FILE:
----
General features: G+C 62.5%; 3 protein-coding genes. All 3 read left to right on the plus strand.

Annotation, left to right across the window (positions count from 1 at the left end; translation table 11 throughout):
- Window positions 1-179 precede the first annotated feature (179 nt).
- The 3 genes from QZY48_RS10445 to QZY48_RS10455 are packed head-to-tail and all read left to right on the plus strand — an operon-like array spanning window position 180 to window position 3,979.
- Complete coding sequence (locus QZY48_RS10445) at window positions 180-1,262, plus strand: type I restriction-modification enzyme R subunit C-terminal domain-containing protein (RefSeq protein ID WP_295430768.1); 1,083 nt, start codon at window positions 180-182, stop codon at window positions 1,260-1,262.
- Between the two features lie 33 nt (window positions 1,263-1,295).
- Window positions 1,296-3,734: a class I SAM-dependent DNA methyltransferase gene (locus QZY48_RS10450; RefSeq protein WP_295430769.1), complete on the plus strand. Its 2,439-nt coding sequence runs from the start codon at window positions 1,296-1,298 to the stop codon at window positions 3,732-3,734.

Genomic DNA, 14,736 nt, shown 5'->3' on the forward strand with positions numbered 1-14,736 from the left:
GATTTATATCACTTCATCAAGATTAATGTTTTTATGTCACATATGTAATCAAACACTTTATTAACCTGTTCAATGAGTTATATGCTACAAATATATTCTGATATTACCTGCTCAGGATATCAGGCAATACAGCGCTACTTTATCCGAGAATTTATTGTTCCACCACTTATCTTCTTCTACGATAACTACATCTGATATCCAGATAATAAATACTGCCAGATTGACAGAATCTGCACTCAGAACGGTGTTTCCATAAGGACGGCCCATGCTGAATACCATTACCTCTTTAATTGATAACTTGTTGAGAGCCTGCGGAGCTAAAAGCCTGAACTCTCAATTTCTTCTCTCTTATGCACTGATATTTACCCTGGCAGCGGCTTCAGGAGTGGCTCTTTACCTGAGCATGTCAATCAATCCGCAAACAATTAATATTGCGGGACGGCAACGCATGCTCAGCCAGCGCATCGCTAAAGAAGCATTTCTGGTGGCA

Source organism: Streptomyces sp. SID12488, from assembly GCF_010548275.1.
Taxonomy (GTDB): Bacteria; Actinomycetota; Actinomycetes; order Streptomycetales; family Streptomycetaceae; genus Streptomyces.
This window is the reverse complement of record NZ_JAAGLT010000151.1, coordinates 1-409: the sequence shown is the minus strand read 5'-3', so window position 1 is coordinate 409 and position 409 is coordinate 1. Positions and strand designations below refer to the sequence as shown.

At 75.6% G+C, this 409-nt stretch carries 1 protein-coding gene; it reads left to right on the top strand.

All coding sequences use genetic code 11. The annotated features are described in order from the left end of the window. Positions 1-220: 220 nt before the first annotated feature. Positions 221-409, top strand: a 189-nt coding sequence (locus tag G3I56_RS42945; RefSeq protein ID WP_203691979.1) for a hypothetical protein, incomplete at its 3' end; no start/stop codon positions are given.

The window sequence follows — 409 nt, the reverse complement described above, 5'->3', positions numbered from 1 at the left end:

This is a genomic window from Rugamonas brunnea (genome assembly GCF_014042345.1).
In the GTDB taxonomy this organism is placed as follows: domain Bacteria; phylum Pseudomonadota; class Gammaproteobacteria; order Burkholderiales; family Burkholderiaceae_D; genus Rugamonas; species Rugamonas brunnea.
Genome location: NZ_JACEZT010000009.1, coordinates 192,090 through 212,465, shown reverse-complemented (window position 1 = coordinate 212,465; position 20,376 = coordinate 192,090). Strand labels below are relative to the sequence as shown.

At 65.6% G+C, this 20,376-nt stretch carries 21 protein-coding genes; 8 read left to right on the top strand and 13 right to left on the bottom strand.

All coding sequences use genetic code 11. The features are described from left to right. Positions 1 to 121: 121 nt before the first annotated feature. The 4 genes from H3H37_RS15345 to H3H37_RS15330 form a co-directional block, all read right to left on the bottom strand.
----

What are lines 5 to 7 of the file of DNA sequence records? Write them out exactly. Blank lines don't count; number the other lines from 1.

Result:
- Complete coding sequence (locus QZY48_RS10445) at window positions 180-1,262, plus strand: type I restriction-modification enzyme R subunit C-terminal domain-containing protein (RefSeq protein ID WP_295430768.1); 1,083 nt, start codon at window positions 180-182, stop codon at window positions 1,260-1,262.
- Between the two features lie 33 nt (window positions 1,263-1,295).
- Window positions 1,296-3,734: a class I SAM-dependent DNA methyltransferase gene (locus QZY48_RS10450; RefSeq protein WP_295430769.1), complete on the plus strand. Its 2,439-nt coding sequence runs from the start codon at window positions 1,296-1,298 to the stop codon at window positions 3,732-3,734.